A study from Spain suggests that 44% of people with mild or asymptomatic infection have very low antibody levels with little neutralizing capacity.
This means that a positive antibody test may not guarantee protection against the Coronavirus (known officially as SARS-CoV-2).
The tests, performed with plasma from people who have been exposed to the Coronavirus and have generated neutralizing antibodies against the virus, shows that 44% of people who have been mildly or asymptomatically infected have a very low level of neutralizing antibodies.
And half of these have no neutralizing activity.
This indicates that people who have been infected may not be protected against another infection.
The study shows that this trend is reversed in people who have had severe disease, who have up to 10 times more antibodies than individuals with mild infection.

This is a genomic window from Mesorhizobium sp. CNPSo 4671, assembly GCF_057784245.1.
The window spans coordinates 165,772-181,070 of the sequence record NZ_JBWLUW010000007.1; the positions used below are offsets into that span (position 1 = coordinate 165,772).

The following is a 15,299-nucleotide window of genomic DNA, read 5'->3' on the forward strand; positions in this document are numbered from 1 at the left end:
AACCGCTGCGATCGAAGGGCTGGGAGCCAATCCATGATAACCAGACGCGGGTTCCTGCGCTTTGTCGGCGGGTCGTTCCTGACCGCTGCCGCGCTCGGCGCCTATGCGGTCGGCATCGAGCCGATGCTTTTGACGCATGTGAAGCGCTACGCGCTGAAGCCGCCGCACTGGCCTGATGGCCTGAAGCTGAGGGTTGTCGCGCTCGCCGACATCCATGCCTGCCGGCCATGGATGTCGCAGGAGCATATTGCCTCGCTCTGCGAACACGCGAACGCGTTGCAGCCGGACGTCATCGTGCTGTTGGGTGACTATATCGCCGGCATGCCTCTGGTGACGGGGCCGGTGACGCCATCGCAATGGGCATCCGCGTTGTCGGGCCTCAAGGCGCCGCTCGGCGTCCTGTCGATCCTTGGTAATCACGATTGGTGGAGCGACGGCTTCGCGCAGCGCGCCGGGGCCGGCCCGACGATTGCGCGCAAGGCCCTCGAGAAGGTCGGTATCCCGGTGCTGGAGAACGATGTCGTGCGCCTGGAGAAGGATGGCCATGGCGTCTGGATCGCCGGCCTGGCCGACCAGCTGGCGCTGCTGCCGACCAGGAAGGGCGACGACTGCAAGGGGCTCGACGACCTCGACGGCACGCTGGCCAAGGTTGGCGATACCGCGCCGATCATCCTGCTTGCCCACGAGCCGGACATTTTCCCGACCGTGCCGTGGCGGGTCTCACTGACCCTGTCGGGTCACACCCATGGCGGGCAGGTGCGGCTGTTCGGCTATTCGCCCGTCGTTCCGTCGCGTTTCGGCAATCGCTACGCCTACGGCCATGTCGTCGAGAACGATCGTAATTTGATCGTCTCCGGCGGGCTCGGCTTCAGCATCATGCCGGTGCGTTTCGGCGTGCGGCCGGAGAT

The research states that: “In the case of people who had been hospitalised, they generated approximately 10 times more neutralising antibodies than those who had a mild clinical course.“
As a result of this, scientists warn that the presence of antibodies by itself may not guarantee immunity to a second infection, and insist on the need for everyone to maintain basic precautions: hand hygiene, mask use and social distancing.
The research was made by IrsiCaixa AIDS Research Institute. The data is from a set of 111 plasma samples from people who have generated antibodies against the SARS-CoV-2 Coronavirus and who experienced varying degrees of severity of the virus.
In the similar SARS virus, research shows that there is an antibody decline over time.
This means that after a couple of years, the number of antibodies has declined significantly.
We also see from other coronaviruses, from ones that cause coughs and colds, that people seem to not have particularly long-term immunity, allowing them to get re-infected later.
This is very bad news for people who are hoping for herd-immunity, as if many people don’t get immune against the virus, herd-immunity will not be possible to achieve.